Sunday, March 1, 2009

Sunday at the University

This isn't the first time that I didn't go home for the weekend, but this is probably the first Sunday that I walked around a bit and saw how sleepy UP can be. I was on my way to meet one of the graduate students from my thesis lab; I figured I would walk, since I wasn't sure if there were any Ikot jeepneys around. I was already at Molave Residence Hall when an Ikot passed by, empty save for a handful of passengers. It rumbled along at a leisurely pace, unmindful of the conspicuous lack of vehicles on the roads. I suppose neither the driver nor the passengers were in any hurry to get anywhere.

When I reached the road on the right of Engineering I came across rows of cars and SUVs parked beside the sidewalks. The road had temporarily been closed off from the intersection that joined it to the Academic Oval; joggers of all ages clogged the Oval with a continuous flow of human traffic. Many of them ran in groups, chatting amongst themselves as they took advantage of the empty Oval to run outside the bike lane. A man and a woman were playing badminton on the road next to the lagoon. I hunted around for the cyclists who hung out at the food kiosk in front of the Faculty Center; in their helmets and brightly colored tights, they whiz past the joggers on the Oval during the weekdays. They were nowhere to be found.

By the time I had passed the Faculty Center I was feeling a little hungry, but the tiny sidewalk stall of my suki for monay was deserted. The large blue cooler that she kept her bottles of C2 and water in was bound to her wooden table with a rusty chain; the colorful beach umbrella that shaded her from the weather wasn't there. The other food stalls on the street were similarly devoid of their usual occupants. If I wanted to grab a bite to eat I'd have to go all the way back to the Shopping Center, whose eateries are open all seven days of the week. At that moment I marvelled at the many ways in which the UP community catered to one of its basic needs: convenient, cheap food. On a weekday I could have had my pick of fishballs or footlong hotdogs, taho, dirty ice cream or cheesecorn. Or, if I had had a half hour to spare, I could have gone to CASAA or Katag, the canteens nearest to me at the time. (I suppose I should also mention Kenneth's Kitchen, the canteen at NISMED, but I've never eaten there, and I keep forgetting that it's near the Faculty Center. ^^;)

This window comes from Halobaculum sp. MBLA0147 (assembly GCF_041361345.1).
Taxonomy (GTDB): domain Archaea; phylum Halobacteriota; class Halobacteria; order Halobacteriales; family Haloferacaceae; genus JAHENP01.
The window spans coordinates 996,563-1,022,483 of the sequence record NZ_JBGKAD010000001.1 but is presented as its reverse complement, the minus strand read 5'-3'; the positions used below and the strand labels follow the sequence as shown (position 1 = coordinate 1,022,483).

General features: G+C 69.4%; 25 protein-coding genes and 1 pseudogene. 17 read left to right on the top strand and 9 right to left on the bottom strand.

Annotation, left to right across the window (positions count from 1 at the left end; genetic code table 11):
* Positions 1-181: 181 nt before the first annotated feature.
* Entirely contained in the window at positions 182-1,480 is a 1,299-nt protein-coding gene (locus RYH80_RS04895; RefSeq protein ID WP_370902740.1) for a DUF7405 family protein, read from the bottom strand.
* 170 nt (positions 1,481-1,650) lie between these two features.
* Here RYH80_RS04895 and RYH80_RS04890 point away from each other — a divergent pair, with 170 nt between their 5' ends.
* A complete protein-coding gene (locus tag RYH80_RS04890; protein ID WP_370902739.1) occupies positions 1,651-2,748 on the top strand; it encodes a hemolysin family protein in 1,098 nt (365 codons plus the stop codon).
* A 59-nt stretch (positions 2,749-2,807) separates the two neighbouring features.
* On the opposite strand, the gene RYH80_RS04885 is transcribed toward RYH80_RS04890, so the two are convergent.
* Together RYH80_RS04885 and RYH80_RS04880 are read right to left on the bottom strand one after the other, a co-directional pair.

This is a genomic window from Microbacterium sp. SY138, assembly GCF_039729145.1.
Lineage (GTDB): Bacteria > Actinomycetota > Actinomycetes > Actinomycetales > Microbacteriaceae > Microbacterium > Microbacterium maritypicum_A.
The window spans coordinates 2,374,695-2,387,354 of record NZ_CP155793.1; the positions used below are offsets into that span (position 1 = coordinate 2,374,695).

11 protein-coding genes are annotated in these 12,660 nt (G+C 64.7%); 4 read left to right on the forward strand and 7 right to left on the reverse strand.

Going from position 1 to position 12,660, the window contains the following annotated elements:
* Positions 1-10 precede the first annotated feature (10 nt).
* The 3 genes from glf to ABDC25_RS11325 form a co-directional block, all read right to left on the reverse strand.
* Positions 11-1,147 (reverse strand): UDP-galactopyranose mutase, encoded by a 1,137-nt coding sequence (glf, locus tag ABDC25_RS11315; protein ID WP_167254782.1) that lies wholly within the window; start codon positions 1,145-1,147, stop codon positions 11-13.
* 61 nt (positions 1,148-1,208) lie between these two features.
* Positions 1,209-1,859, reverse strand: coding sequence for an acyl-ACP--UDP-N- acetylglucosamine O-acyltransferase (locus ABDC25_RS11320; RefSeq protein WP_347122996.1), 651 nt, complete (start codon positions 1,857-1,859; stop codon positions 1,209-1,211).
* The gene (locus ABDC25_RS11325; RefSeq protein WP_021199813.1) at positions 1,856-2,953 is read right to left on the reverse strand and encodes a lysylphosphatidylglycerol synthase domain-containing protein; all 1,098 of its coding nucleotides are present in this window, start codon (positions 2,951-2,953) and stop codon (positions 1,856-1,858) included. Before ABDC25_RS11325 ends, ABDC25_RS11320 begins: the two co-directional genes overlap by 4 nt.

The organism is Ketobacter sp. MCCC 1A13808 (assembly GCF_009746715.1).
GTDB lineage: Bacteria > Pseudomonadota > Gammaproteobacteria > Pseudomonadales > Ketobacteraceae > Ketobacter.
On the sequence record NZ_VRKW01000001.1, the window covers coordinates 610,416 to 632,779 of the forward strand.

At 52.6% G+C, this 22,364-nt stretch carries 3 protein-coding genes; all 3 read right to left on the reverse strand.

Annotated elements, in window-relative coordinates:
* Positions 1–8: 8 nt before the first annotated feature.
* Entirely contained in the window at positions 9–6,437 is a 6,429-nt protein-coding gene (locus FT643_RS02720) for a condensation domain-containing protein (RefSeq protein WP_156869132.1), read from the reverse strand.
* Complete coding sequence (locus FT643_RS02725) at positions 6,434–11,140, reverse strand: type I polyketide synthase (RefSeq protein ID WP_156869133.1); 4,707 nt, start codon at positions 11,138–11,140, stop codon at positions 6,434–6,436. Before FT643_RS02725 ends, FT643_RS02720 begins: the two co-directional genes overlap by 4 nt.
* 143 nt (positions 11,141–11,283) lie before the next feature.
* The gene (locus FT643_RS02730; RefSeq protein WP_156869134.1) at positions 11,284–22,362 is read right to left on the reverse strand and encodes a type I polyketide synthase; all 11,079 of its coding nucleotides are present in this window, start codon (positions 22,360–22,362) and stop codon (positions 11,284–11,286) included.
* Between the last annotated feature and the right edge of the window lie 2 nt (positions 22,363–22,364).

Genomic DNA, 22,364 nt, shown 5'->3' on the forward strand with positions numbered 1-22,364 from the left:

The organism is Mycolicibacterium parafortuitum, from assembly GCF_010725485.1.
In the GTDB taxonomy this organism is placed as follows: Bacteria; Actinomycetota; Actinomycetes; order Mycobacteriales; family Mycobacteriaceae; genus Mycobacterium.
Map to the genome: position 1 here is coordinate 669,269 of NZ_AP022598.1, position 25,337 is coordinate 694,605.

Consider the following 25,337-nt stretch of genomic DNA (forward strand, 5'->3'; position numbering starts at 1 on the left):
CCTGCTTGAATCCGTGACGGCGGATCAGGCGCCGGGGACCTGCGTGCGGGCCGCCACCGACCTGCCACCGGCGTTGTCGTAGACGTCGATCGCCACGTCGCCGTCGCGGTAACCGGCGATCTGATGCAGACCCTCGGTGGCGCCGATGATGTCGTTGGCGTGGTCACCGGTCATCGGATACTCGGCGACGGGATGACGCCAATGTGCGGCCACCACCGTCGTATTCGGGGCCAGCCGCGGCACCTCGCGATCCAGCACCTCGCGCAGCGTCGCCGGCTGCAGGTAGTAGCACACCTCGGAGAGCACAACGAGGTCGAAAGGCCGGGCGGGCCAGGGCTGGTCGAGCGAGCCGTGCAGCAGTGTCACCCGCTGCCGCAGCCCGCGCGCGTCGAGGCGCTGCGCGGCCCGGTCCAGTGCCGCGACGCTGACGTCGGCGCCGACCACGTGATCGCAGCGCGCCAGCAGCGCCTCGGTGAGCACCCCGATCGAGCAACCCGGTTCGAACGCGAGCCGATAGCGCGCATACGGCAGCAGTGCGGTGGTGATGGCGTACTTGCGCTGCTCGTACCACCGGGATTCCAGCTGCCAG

The road to the second Engineering Library's building (also the home of the Department of Computer Science :D) was the emptiest and quietest of all. I could hear the birds and insects in the trees, and the perpetual wheezing of the telephone and electricity cables overhead. I was almost at MSI when I heard the first rumble of an approaching vehicle; it was a half-empty Ikot. The morning sun was beginning to sting my skin. When I got to the waiting shed in front of Science I sat down on the raised concrete, there being no one around to notice. On top of the hill across the road, my department's building stood desolate, like the proverbial haunted building. One of its glass doors was open; there was no sign of the graduate student I was supposed to meet. I pulled out my cellphone, sent her a message and proceeded to wait. A few more Ikots passed, each one slowing down in front of me and honking like a persistent hawker. I ignored them.

It would be several more minutes (or at least, it felt that way) before I heard a familiar voice calling my name across the road. I got up, waved, and hurried to where she was; there was little need for caution, since the road was empty. The sun beat down on us, all vestiges of early morning cold already gone. I felt sleepy and more than a little hungry. I envied one of my roommates, whom I had left sleeping contentedly thirty minutes before. A slow Sunday like this one is just perfect for sleeping in; unfortunately, I had to help one of my thesis lab's advisers with a last-minute errand. Sigh. Oh well.


Sting Lacson said...

the way you described the faculty center...nostalgia. :-) i wish i was back in undergrad. law school is really different, as a lot of the students there took their undergrad at that blue eagle university in katipunan rofl!

peyups the best!

Sucharita Sarkar said...

Aww, it's so bad when everybody's slacking and you have to work. My husband hated it when I lazed on sundays and he had to work...